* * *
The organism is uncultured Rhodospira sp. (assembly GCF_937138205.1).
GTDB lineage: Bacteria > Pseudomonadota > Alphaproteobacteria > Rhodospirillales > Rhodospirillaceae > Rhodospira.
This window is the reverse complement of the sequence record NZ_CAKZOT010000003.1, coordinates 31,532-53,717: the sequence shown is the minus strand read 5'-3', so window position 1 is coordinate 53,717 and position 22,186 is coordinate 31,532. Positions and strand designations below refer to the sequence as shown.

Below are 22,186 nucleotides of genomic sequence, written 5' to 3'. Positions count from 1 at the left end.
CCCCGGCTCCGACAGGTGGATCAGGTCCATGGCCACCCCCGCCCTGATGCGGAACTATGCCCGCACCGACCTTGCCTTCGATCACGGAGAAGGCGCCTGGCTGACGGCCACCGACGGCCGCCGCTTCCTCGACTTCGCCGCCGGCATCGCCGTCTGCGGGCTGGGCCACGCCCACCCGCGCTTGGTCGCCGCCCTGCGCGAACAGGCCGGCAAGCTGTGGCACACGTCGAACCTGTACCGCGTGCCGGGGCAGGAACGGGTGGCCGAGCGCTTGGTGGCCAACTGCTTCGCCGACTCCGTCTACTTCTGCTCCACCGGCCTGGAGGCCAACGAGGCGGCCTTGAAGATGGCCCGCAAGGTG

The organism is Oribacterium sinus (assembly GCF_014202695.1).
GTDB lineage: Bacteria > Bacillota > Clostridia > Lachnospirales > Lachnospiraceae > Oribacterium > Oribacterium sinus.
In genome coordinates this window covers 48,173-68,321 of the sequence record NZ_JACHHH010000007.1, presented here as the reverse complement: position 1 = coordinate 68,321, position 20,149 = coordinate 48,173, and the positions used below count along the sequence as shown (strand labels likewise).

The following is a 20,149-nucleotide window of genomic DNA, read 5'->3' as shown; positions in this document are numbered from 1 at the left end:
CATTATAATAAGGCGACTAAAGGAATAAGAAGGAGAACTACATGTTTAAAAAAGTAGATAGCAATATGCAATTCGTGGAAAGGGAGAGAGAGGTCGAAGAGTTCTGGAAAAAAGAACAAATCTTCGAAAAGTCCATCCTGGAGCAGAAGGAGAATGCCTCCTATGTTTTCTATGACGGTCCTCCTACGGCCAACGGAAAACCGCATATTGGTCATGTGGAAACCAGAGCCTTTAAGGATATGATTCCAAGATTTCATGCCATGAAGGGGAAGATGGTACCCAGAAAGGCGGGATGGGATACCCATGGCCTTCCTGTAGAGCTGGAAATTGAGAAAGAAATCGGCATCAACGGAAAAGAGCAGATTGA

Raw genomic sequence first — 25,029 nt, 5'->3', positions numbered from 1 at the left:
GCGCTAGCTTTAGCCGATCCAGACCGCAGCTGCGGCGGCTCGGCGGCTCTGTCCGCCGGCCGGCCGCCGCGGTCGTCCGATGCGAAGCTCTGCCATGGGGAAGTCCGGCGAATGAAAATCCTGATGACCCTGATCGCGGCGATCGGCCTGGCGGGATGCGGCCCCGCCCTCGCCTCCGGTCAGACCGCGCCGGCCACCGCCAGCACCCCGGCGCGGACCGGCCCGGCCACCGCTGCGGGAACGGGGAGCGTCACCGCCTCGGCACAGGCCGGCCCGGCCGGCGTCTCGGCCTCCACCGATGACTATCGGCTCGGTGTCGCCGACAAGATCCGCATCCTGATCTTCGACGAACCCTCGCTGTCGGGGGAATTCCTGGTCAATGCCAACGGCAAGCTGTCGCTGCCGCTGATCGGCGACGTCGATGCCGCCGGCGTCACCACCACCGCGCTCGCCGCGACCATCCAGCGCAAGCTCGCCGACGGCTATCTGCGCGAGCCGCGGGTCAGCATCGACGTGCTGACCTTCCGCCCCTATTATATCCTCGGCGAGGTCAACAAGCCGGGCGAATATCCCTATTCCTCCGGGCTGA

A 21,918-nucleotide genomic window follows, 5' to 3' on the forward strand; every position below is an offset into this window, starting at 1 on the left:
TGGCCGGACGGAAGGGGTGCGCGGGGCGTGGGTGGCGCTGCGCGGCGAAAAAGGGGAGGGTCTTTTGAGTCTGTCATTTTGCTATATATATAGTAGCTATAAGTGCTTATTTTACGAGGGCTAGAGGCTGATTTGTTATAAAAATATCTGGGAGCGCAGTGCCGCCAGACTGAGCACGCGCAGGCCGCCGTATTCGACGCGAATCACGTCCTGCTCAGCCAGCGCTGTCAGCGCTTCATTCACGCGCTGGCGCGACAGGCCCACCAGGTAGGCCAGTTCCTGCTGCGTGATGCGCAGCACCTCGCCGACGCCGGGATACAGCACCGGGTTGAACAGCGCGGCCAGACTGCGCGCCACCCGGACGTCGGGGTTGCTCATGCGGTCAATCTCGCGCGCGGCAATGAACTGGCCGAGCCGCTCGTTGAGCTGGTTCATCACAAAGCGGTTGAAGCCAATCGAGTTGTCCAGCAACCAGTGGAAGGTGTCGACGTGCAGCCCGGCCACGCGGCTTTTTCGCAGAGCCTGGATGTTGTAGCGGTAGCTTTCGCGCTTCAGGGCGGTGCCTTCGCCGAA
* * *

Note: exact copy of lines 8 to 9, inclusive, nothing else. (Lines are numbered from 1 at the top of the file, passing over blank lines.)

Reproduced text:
In genome coordinates this window covers 48,173-68,321 of the sequence record NZ_JACHHH010000007.1, presented here as the reverse complement: position 1 = coordinate 68,321, position 20,149 = coordinate 48,173, and the positions used below count along the sequence as shown (strand labels likewise).

The following is a 20,149-nucleotide window of genomic DNA, read 5'->3' as shown; positions in this document are numbered from 1 at the left end: